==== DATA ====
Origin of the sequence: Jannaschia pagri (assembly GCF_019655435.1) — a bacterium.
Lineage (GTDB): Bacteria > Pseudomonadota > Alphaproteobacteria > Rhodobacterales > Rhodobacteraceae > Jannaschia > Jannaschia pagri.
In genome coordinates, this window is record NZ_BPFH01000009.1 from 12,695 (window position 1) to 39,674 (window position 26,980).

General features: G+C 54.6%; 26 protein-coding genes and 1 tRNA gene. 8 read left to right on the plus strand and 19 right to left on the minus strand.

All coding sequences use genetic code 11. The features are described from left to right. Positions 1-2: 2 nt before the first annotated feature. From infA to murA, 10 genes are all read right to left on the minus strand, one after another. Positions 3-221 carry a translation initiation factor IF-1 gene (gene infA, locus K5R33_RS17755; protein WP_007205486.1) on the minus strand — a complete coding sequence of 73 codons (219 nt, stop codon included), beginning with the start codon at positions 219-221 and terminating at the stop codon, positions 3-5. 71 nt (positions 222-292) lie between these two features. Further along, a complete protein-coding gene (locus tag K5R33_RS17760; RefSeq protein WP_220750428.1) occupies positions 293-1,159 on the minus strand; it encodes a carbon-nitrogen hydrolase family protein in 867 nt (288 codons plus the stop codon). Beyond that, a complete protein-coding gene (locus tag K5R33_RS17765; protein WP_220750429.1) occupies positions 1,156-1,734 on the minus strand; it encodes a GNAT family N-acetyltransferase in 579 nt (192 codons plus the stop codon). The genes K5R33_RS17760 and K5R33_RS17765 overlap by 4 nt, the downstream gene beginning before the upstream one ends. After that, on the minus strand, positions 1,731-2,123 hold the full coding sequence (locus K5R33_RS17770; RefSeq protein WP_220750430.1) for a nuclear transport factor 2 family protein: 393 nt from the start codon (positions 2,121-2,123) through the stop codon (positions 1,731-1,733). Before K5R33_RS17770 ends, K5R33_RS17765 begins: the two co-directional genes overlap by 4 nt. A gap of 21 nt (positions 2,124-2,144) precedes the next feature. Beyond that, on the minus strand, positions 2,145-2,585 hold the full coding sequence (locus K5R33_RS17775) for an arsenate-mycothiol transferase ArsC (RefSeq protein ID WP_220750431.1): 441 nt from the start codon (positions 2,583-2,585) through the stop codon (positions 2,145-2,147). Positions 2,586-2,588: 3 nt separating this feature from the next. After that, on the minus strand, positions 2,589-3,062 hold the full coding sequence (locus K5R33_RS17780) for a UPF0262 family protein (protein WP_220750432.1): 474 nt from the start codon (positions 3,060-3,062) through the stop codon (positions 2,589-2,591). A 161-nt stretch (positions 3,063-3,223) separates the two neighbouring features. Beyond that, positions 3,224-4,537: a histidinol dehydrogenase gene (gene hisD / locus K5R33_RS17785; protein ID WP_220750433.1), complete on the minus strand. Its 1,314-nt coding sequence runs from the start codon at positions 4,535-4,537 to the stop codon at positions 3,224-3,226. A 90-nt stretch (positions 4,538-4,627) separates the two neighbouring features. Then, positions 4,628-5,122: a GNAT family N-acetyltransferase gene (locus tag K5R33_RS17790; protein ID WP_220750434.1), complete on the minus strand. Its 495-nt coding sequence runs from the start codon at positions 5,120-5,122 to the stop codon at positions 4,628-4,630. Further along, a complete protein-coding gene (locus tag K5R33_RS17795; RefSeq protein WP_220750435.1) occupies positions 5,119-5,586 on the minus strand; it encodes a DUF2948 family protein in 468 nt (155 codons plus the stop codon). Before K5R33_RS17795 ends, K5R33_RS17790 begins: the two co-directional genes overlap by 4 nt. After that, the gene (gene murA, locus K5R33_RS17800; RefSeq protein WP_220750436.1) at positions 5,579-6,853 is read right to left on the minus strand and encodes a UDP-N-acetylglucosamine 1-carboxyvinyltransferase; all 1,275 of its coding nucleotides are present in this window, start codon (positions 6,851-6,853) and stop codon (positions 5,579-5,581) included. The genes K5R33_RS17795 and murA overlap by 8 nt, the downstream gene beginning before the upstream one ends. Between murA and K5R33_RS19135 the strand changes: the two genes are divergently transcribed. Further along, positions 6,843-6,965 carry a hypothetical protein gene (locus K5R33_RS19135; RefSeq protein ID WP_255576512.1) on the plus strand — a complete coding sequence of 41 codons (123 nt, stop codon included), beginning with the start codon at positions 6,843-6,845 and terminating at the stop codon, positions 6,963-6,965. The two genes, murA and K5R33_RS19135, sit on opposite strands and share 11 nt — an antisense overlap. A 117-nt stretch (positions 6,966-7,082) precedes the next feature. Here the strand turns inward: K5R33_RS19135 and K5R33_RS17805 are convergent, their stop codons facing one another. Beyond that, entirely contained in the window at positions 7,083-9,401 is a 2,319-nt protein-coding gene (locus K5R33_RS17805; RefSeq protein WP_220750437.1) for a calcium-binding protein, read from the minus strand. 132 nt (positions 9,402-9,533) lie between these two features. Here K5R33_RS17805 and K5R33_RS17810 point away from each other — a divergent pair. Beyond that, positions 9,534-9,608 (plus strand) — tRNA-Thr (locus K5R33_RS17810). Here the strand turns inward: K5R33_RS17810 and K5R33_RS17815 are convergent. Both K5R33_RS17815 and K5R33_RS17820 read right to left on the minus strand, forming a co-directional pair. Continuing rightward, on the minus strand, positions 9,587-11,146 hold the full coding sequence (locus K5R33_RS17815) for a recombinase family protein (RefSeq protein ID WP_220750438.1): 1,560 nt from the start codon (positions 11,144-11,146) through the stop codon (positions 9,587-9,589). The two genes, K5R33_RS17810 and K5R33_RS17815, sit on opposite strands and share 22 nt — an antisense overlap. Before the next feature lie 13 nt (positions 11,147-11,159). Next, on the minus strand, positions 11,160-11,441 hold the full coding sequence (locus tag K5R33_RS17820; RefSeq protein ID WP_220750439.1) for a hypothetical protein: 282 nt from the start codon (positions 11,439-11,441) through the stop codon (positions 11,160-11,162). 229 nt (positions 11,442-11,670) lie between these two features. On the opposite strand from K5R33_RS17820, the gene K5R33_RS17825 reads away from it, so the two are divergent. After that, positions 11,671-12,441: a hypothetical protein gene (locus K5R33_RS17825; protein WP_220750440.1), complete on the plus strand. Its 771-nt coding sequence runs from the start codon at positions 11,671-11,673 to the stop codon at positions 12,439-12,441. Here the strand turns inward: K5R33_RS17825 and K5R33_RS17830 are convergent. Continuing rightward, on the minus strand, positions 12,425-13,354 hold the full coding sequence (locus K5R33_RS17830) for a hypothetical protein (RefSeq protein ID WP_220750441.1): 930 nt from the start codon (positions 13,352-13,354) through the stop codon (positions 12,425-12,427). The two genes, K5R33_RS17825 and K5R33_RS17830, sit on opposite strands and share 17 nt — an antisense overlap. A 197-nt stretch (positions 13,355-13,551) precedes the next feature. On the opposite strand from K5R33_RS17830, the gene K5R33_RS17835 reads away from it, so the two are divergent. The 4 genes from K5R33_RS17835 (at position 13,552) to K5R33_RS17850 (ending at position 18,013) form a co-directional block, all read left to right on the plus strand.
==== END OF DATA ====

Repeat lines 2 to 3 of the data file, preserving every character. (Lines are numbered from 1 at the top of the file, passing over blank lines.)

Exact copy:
Lineage (GTDB): Bacteria > Pseudomonadota > Alphaproteobacteria > Rhodobacterales > Rhodobacteraceae > Jannaschia > Jannaschia pagri.
In genome coordinates, this window is record NZ_BPFH01000009.1 from 12,695 (window position 1) to 39,674 (window position 26,980).